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Why they don’t quit... and why they never should!

You either die a hero, or you live long enough to see yourself become the villain…

The Dark Knight(2008)

On Sunday, Michael Schumacher competed in his 58th and last race after returning to Formula 1 in 2010. When he had retired in 2006, out of the 260 F1 races that he’d competed in, he’d finished on the podium in a whopping 155 races, finishing first on 91 occasions. Post his re-entry into the sport in 2010, he finished among the top three only in one race, and never won it even once!

He definitely didn’t do a lot of good to his career statistics after returning to the circuit at the age of 40. Eternal critics, and a lot of the fans too, believe that he dented his image as a legend. Why then did Schumacher continue to race for three seasons just to be reminded day-in and day-out by the media, just to be reminded in the circuit, and off it probably even more, that he is far from best driver of the moment, that he no longer can compete to be the best…that he’s a spent force.

Why then does Sachin, who has averaged a paltry 16.25 runs in the last 5 Tests. not retire despite constant pressure from the media, and, I am sure, from a lot of his team-mates and ex-cricketers. The man who was the lynch pin of the Indian cricket team for a large part of the last two decades definitely wouldn’t like being jeered at by a considerable section of the media and his cricket team’s fan base. If anything, he’s only pulling his average down and putting his legendary status and statistics at stake every single time he walks out to bat. Why then does he not call it quits?

Because what makes them great in the first place is this habit of never quitting! And what makes them hang on for as long as they can, for as long as they are allowed to, is the absolute love of playing the game. All they care for is one more dogged fight. And I could be completely off the mark here, but my less than limited understanding of the human mind suggests that what drives people – and in this case, players to go out there and battle it out, put their reputation at stake and probably not care even if it gets completely tarnished – is the fact that the act of playing one more time, the act of fighting the odds one more time, is far more important to them than all of the rest – the numbers, the statistics, the victory and the applause.

The game is still the same. The Sachin at 40 is not the Sachin at 25, but the Sachin of 40 still wants to outdo what his reflexes, his body, is capable of achieving on this given day at this given point in time. And he is playing because he believes that he can.

It takes courage, probably even more of it to defy the odds, defy the number of critics and naysayers increasing (and rightly so) by the day, most importantly to defy your age, to put your reputation at stake and to go out there and give yourself one more shot, one more chance.

What makes a player great is not his love for team, but his love of playing the game. He may not be the best any more, but he likes to compete and one can’t blame him for that.

Would you blame a 20-something-year-old for making it to the Test team despite not being the best? He plays; it’s for the selectors to decide whether he’s good enough at the given point in time. Why then should the rules change for a 40-year-old? He likes to play and he continues to. Now it’s for the selectors to decide if he’s good enough.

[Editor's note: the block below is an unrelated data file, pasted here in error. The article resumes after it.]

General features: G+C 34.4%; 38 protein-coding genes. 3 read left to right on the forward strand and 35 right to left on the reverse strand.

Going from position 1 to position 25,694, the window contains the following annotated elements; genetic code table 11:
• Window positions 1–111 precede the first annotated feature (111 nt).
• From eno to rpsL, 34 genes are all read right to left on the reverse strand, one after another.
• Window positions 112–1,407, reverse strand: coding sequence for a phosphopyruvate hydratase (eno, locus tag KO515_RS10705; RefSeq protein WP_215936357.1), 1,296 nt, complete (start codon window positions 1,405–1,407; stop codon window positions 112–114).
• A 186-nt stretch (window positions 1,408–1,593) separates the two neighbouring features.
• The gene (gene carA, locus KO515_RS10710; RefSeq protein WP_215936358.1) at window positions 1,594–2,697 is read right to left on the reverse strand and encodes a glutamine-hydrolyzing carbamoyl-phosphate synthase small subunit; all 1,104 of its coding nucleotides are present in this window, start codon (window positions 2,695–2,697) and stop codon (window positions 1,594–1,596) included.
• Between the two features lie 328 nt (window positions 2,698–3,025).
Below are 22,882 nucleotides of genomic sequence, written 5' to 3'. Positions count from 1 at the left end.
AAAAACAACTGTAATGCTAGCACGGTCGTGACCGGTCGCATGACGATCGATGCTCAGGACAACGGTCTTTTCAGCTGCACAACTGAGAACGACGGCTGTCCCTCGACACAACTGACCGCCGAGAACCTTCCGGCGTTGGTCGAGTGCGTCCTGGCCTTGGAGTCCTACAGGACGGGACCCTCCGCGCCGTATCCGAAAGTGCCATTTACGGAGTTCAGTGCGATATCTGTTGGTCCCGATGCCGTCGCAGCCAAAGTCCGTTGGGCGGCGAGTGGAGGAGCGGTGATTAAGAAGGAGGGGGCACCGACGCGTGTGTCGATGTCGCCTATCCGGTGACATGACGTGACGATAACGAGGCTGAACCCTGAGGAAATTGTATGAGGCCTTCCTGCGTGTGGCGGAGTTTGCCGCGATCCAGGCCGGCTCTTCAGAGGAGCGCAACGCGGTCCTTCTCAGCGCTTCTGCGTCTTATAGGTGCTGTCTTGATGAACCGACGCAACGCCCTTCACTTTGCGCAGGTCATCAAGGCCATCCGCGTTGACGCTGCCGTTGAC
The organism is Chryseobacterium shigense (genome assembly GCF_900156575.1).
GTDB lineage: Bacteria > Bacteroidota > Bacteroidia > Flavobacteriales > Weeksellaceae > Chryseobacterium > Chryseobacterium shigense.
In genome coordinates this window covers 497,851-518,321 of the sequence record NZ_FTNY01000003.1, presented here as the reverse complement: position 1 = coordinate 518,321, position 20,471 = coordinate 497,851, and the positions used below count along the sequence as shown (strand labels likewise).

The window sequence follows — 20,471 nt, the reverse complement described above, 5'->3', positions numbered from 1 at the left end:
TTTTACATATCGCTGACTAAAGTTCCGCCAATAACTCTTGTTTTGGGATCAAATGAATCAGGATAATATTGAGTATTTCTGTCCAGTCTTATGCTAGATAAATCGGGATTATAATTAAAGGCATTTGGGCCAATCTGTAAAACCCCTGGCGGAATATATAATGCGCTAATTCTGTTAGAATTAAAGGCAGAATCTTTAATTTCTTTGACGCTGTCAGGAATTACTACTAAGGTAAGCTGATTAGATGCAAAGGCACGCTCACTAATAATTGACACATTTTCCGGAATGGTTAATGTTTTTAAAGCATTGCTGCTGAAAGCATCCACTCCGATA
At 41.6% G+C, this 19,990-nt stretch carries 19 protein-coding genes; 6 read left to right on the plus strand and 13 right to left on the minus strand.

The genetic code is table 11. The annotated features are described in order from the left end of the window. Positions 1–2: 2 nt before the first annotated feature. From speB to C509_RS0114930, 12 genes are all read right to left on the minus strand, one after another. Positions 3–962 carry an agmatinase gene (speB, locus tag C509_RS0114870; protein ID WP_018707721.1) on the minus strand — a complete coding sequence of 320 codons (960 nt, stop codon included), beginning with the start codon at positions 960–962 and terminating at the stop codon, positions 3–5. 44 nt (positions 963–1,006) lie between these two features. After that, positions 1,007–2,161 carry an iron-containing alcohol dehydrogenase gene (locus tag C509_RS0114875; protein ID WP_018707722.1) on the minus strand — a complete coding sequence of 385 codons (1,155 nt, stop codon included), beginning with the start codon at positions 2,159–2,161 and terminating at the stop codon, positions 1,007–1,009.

And isn’t this intrinsic to human nature? Would you volunteer to not apply for a job simply because there are (and you know it) better candidates? If selected, would you voluntarily suggest to the recruiters that there are better candidates, and give them their addresses?

You will not. And one cannot blame you for being like this. And one cannot blame him for being like this.

It’s the recruiters’ job to pick the best candidate. It’s the selectors job to pick the team they deem to be the best.

Rather, it is the recruiters’ job to pick the candidate that they deem is best for their organisation. And it is the selectors’ job to select the team that is the best for their organisation, BCCI in this case.

I do not believe that (even if Sachin does not fit the bill of being one among the best six Test batsmen in this country at this point in time) he gets selected to the team purely on account of nostalgia and the fear of the repercussions from his wild fan-base.

A spent force maybe, but nonetheless, he still draws the maximum number of people to the cricket stadia. There is a generation of this country that grew up watching Sachin play in the early 90s, when India’s chances began and ended with his batting. And this generation forms a sizeable chunk of the cricket-watching population. Many of this generation, I for one, will go to Eden Garden to watch India play, more so because this could be one of the last few times we get to see him bat for India.

And while we are okay with ourselves switching loyalties and companies/organisations by the day and going where they pay more money, we for one can’t blame BCCI to try and cash in on the event of Sachin’s last (hopefully last couple of) series. He’s not that big a liability to the team, yet.

And who knows, if he is successful in this quest of coming out as a winner against the odds, against age and against form in one or more of these last few matches, then the legend will only grow.

Most probably, he will continue to fail. Maybe he will eventually relent and quit, probably sooner than later. At most times, they all fail. You either retire a hero, or play long enough to be sacked. But who cares? If you ask me, the more they persist, the greater they are. Because they went down with a fight! And for those who value this doggedness, the legend will remain.

Till then, keep watching (or switch off the TV, your call!), I have my fingers crossed.

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